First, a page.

Thread: Brotherhood

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    This is from Fire Engineering posted Aug 10, 2010

    An Unwanted Reunion in Death


    Aug 10, 2010
    By Ronald E. Kanterman

    As most of you in the fire world already know, two firefighters in Bridgeport, Connecticut, died in the line of duty on July 24. The Bridgeport (CT) Fire Department (BFD) suffered what all of us would believe to be the unthinkable--a double line-of-duty death (LODD). A single LODD is horrendous. Simply stated, a double is twice as bad.

    The funerals for Lieutenant Steven Velasquez and Firefighter Michel Baik took place on Friday, July 30. As we all know, a bit of us is always torn away when we hear about an LODD anywhere in the country, or even in the world. When it’s nearby, it cuts a little deeper.

    Working in Connecticut brought it closer to me this time. One captain, two lieutenants, and I met at the firehouse at 0630 hours and headed south to Bridgeport. The five days of heavy planning by the BFD, the Connecticut Statewide Honor Guard, the International Association of Fire Fighters (IAFF), the Waterbury (CT) Fire Department, and the FDNY Ceremonial Unit (on requested mutual aid) had paid off. We pulled in to parking fields just off the turnpike and parked among the 400 other marked and unmarked fire service cars. There were 50 buses in cue waiting to take us to the church a few miles in to the city.

    Between 0730 and 1000 hours, the start of the ceremonies, the uniformed crowd swelled to almost 10,000. There we were, amidst a “Sea of Blue,” as noted by Bill Manning, former editor of Fire Engineering. Bill had created this metaphor in a speech he delivered in Washington, DC, in October 2002, honoring the fallen firefighters from 9/11/01 and the rest of the country in 2001. We were six-persons deep for a quarter mile.

    The processional came up slowly, police motorcycles from all over Connecticut out front, then a few limousines, BFD apparatus and cars, the caisson with Lt. Velasquez, the entire BFD on foot, pipes and drums, and buses full of family and close friends. The governor, the mayor of Bridgeport, other officials, dignitaries from the Connecticut Department of Emergency Management and Homeland Security and the State Fire Marshal’s Office, the IAFF--all were there. A large contingency of firefighters from Prince George’s County, Maryland, were on hand as well, since Lt. Velasquez had worked there previously.

    I’ve been here before. Most of us have. The look on the faces of the BFD members as they marched by looked the same as the faces of members of other fire departments that have marched by in similar fashion, and for the same reason. As the honor guard commander called us to attention, I noted the rear door of the first limo opening. Out stepped Mrs. Velasquez holding her one-year-old daughter.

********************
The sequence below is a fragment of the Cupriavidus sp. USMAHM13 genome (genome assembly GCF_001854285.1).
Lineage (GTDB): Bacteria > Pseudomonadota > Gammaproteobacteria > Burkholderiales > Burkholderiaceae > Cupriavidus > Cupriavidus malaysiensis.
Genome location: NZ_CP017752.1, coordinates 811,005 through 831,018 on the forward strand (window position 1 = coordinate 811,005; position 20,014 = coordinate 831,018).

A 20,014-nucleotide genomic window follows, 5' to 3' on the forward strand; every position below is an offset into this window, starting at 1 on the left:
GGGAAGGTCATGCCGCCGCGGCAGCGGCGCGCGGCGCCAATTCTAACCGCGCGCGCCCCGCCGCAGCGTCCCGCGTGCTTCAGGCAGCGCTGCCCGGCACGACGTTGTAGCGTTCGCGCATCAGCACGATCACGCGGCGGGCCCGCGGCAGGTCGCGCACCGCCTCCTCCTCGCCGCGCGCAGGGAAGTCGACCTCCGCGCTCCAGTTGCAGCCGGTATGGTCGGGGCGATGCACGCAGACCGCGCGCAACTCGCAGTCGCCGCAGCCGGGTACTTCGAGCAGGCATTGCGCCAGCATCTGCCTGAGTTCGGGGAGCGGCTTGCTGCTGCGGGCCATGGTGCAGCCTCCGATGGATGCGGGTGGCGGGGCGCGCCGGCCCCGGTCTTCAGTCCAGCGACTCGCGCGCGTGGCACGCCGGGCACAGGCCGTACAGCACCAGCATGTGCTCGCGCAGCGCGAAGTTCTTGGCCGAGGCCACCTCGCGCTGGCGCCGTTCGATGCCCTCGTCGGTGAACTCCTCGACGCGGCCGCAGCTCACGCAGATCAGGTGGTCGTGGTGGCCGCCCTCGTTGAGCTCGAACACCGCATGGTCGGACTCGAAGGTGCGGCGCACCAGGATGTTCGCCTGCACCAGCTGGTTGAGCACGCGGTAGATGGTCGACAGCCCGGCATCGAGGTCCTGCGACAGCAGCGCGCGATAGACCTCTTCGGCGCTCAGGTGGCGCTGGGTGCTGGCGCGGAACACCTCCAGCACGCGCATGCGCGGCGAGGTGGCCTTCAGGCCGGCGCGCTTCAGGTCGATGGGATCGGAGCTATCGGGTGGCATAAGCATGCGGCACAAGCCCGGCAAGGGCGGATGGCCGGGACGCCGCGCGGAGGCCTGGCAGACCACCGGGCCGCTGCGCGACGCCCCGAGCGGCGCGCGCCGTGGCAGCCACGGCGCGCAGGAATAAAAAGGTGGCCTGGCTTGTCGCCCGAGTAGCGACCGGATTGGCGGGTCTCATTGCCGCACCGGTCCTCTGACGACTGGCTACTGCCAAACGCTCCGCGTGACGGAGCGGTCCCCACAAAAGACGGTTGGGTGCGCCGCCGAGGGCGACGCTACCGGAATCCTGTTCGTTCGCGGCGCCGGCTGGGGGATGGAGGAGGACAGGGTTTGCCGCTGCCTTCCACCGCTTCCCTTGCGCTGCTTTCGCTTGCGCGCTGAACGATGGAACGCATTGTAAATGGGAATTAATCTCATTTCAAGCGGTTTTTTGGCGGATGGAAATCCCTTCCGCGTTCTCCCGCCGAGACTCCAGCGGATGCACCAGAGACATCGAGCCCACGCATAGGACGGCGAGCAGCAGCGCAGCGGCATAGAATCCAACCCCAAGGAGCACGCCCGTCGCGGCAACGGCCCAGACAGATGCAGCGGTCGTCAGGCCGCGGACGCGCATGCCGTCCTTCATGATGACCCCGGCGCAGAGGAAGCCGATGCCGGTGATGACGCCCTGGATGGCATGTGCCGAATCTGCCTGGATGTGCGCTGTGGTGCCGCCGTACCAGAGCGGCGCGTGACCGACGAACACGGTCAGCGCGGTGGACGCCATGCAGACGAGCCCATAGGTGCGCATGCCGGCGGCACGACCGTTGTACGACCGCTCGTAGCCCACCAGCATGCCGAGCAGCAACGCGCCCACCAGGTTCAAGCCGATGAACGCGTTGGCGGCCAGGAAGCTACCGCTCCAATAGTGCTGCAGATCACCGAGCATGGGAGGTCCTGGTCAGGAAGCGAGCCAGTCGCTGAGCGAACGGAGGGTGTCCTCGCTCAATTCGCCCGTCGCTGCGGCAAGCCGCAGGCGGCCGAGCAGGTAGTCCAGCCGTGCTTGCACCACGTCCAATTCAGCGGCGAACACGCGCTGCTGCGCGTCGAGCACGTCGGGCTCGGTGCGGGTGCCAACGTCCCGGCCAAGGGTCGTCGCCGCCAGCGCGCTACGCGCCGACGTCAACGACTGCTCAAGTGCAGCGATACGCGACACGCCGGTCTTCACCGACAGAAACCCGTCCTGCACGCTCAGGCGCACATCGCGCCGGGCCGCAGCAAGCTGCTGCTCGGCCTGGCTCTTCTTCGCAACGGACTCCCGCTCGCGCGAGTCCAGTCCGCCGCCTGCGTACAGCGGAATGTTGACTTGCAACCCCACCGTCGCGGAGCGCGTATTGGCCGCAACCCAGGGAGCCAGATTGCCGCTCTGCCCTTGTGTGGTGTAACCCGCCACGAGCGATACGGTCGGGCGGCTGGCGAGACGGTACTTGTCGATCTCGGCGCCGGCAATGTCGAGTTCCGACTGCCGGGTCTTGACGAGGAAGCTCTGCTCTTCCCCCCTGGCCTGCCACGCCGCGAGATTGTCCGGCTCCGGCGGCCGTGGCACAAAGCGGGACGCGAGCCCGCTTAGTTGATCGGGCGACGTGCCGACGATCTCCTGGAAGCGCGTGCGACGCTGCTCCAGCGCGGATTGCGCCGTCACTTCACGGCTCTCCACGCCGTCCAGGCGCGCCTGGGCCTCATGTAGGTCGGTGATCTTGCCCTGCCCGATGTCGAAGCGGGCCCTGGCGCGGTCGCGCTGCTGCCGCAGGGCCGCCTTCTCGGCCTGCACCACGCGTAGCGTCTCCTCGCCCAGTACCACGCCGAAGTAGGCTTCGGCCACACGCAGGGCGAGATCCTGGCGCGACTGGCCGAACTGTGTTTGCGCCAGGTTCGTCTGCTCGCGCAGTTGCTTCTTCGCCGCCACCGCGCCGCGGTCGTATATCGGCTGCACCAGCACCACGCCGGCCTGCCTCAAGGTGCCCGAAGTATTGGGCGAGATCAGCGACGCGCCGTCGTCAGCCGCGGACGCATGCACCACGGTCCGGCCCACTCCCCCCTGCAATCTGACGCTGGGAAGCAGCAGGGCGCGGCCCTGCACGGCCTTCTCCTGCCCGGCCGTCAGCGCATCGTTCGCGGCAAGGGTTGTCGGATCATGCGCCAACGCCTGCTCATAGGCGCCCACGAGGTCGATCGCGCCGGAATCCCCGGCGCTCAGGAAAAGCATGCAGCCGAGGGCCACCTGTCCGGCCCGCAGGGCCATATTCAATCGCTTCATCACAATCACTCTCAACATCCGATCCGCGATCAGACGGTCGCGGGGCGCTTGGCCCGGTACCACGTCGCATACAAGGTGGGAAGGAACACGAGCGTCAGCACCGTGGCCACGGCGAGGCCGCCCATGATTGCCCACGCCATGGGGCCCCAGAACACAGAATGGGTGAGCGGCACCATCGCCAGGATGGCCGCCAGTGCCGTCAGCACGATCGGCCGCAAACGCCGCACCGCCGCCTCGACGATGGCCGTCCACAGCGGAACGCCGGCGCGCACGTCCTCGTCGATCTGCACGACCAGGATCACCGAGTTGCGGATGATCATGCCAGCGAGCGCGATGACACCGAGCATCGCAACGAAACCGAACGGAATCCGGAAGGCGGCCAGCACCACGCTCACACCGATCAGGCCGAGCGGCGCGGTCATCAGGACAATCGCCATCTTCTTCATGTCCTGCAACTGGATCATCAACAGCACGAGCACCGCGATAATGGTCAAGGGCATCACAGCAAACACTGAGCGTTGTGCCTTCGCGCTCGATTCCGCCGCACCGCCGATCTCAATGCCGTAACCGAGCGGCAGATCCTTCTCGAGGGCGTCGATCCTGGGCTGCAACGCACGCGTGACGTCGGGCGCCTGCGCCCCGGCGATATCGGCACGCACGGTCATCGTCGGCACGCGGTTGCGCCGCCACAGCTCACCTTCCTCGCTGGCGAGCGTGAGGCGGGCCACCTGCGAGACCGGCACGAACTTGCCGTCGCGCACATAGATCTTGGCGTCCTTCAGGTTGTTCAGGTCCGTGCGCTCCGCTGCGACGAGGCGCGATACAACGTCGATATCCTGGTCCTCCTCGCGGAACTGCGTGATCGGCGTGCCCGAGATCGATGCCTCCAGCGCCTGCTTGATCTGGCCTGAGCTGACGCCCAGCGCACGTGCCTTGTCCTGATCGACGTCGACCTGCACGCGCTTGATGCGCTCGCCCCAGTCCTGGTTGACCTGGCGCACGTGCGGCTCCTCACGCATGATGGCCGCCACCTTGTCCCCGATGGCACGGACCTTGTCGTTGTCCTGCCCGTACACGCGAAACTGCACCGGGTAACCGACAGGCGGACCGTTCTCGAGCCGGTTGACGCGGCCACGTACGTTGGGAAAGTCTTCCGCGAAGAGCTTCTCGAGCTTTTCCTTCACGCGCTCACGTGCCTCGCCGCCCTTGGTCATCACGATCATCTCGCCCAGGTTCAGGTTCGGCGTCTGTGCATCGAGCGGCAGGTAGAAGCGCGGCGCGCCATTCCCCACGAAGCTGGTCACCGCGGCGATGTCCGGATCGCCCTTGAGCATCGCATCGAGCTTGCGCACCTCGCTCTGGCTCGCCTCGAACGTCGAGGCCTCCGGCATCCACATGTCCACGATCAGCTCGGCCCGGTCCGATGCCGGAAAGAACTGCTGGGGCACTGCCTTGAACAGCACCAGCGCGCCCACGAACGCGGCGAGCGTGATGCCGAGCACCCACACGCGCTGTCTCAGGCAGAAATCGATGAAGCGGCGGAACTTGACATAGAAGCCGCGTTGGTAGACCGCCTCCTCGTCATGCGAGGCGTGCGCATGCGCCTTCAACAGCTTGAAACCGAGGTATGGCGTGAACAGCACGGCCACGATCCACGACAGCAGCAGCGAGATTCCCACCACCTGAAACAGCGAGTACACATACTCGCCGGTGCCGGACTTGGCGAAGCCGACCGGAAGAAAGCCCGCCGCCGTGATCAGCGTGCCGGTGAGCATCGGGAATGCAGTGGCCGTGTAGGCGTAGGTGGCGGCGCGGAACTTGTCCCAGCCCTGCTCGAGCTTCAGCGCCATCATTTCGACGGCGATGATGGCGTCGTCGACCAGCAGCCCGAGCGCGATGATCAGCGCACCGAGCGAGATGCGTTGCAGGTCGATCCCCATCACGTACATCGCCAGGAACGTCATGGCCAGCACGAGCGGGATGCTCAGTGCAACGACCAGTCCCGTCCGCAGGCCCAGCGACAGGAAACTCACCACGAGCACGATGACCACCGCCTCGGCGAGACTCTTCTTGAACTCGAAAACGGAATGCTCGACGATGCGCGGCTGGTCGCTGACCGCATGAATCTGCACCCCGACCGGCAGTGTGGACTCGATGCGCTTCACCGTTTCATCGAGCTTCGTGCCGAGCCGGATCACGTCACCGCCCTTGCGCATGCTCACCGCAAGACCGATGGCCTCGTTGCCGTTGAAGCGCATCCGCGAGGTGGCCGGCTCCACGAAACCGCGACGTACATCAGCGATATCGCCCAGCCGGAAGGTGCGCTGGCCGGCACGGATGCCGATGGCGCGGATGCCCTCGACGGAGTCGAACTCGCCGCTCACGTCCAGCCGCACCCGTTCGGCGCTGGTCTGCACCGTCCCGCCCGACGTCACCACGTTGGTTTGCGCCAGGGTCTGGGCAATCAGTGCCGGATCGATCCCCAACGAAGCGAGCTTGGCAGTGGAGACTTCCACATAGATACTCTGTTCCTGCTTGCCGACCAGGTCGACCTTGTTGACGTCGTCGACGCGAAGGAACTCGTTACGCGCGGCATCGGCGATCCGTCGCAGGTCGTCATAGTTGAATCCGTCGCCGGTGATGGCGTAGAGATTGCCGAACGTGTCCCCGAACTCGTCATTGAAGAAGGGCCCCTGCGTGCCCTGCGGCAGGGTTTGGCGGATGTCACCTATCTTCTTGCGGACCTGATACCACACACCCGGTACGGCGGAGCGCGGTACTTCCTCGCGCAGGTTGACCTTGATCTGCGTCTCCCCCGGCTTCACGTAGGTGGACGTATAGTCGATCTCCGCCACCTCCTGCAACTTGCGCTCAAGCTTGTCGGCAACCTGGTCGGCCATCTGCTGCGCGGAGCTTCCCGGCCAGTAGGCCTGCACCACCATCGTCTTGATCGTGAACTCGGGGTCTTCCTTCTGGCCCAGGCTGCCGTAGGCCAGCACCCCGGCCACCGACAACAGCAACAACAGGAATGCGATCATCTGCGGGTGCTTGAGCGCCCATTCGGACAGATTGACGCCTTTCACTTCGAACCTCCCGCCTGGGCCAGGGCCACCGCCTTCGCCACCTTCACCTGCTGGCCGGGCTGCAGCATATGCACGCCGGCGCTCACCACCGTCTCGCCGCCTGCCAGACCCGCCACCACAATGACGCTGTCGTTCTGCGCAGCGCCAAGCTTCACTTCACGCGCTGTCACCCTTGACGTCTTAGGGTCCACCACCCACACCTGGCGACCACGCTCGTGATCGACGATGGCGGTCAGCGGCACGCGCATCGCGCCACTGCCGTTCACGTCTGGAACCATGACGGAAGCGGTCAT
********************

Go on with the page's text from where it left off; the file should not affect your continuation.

You can’t swallow hard enough to make that lump in your throat disappear, so you turn your attention on something else. Despite the effort, however, an uncontrolled tear makes its way down your face. You just can’t help it, and you can’t stop it.

    The honor guard commander then called “Present arms” as the casket was removed from the hosebed of the caisson. With right hand to hat peak, pain sets in after 10 minutes. We all held it for almost 15 minutes while the casket was taken off the pumper and carried to the church. We had all been standing in the sun for two or three hours prior as well. All the while, you are saying to yourself, “This isn’t about me; keep your arm up,” and we all do just that.

    Once those who belonged inside the church got there, the honor guard dismissed the detail until, of course, we aligned for the exit. That’s when the unwanted reunion started. I turned around. Behind me was Mike, an FDNY battalion chief whom I hadn’t seen since 2007 at the National Fire Academy. We had previously met in 1996.

    As we’re catching up, another FDNY deputy assistant chief from the Bronx approached, and we rekindled our friendship. I moved on toward a shady spot under a tree and ran into Earl, a Hooksett (NH) Fire Department firefighter and one of the honor guard commanders, with whom I have the privilege to work each year at the National Fallen Firefighters Foundation Memorial Weekend.

    As I waded through the Sea of Blue, I saw Connecticut chiefs and firefighters I knew. We shook hands and acknowledged the day’s tragic circumstances, knowing that this is the first funeral of two for the day. As I headed for the Red Cross canteen for a bottle of water, I recognized Brian, a pipe and drum major who also works the National Memorial Weekend who has traveled up from Fairfax County, Virginia, with a half dozen others from his department. As I left his company, I started to look at shoulder patches walking by. The local six-state area (Connecticut, New York, New Jersey, Massachusetts, Rhode Island, Pennsylvania) were pretty well represented. Then two guys from the London Fire Brigade walked by. Among the Sea of Blue, the many out-of-town fire department shoulder patches I spotted included Washington DC, Ann Arundel County (VA), Jersey City (NJ), FDNY, and Boston. There were too many to list here. There were hundreds.